In Col (Rtd) Dr. Kizza Besigye V. Uganda, High Court Kampala Criminal Application No. 83 of 2016 Hon. Justice Masalu Musene held that: “…..the court is given or left with the discretion to grant or refuse bail. It must always be borne in mind that where any legislation confers upon court the discretion to do or refrain from doing, grant or refuse to grant a relief sought, such discretion must be exercised without any malice, ill will, ulterior motives or regard to external influence or circumstances. In exercising that discretion, the court must be satisfied that the provision of the law have been complied with”.


In Tumwekwase Owen v. Uganda, Mbarara HCT-05-CR-MA 57/2019 Hon Justice Ssekaana Musa stated that: “According to Article 23 (6) (a) and 28 (3) of the Constitution of the Republic of Uganda, persons accused of criminal offences have a right to apply for bail. However, the grant of bail is discretionary to the court (see Uganda Vs Kiiza Besigye; Const. Ref No. 20 of 2005).” In the same case, the Judge stated that: “However the applicant is charged with a very grave offence in respect of which the law stipulates that in order to be released on bail, the applicant must prove to the satisfaction of court an exceptional circumstance (see section 15(3) of the Trial on Indictments Act, Florence Byabazaire vs Uganda High Court Miscellaneous Application Number 284 of 2006. The applicant has not proved any exceptional circumstance in this application. This court, of course, has in the exercise of its overall jurisdiction, powers to grant bail, even in absence of an exceptional circumstance being proved. Court does so through the judicial exercise of its discretion. The test this court has set is that: “The burden is upon the applicant to satisfy court by putting forth before court a set of facts, beyond the ordinary considerations for bail, upon which the court can act, in the exercise of its discretion, to admit the applicant to bail”(See: High Court of Uganda at Gulu Miscellaneous Application Number 0037 of 2008: Bongomin Richard Akal vs Uganda, unreported)”.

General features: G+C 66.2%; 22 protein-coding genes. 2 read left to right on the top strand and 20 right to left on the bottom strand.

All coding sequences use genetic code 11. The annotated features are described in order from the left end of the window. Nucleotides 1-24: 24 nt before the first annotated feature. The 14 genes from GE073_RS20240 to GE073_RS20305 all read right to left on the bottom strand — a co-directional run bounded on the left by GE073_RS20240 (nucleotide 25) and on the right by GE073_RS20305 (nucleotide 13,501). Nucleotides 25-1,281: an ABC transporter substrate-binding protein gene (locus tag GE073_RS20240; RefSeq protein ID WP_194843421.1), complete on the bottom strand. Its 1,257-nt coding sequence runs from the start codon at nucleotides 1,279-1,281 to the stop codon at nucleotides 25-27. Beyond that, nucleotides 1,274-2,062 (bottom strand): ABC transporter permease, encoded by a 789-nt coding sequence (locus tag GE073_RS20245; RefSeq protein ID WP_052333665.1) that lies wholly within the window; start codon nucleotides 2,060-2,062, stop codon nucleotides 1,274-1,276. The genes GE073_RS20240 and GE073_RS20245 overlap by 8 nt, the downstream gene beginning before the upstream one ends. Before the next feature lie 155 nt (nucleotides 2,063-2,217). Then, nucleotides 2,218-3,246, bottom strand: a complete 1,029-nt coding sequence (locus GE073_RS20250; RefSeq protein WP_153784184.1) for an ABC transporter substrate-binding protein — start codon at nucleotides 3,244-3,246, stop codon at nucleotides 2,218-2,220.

In this case, the court considers that the court has the discretion to grant bail but remains alive to the gravity of the offence of murder with which the applicants are charged. I am guided by among others the gravity of the offence; the nature of the offence; the likelihood of the applicants to attend court; the stage of proceedings; and whether each of the applicants has a fixed place of abode; and whether they have produced substantial sureties.